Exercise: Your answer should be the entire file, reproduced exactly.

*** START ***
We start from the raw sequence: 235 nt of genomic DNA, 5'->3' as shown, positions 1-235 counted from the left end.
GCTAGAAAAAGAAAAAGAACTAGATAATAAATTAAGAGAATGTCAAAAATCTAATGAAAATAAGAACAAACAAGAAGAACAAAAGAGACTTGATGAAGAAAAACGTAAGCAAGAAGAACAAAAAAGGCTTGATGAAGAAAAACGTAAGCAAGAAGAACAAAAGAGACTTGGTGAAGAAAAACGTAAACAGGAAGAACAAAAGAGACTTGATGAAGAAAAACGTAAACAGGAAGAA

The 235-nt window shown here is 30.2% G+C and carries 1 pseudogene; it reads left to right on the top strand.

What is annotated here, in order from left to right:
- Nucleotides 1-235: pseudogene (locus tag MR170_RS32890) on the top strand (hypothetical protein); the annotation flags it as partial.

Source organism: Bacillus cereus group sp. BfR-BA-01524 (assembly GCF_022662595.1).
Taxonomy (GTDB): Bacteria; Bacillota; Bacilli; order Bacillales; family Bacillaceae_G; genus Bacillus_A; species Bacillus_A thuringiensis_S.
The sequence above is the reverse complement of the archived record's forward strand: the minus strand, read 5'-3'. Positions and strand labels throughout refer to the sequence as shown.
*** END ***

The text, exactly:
We start from the raw sequence: 235 nt of genomic DNA, 5'->3' as shown, positions 1-235 counted from the left end.
GCTAGAAAAAGAAAAAGAACTAGATAATAAATTAAGAGAATGTCAAAAATCTAATGAAAATAAGAACAAACAAGAAGAACAAAAGAGACTTGATGAAGAAAAACGTAAGCAAGAAGAACAAAAAAGGCTTGATGAAGAAAAACGTAAGCAAGAAGAACAAAAGAGACTTGGTGAAGAAAAACGTAAACAGGAAGAACAAAAGAGACTTGATGAAGAAAAACGTAAACAGGAAGAA

The 235-nt window shown here is 30.2% G+C and carries 1 pseudogene; it reads left to right on the top strand.

What is annotated here, in order from left to right:
- Nucleotides 1-235: pseudogene (locus tag MR170_RS32890) on the top strand (hypothetical protein); the annotation flags it as partial.

Source organism: Bacillus cereus group sp. BfR-BA-01524 (assembly GCF_022662595.1).
Taxonomy (GTDB): Bacteria; Bacillota; Bacilli; order Bacillales; family Bacillaceae_G; genus Bacillus_A; species Bacillus_A thuringiensis_S.
The sequence above is the reverse complement of the archived record's forward strand: the minus strand, read 5'-3'. Positions and strand labels throughout refer to the sequence as shown.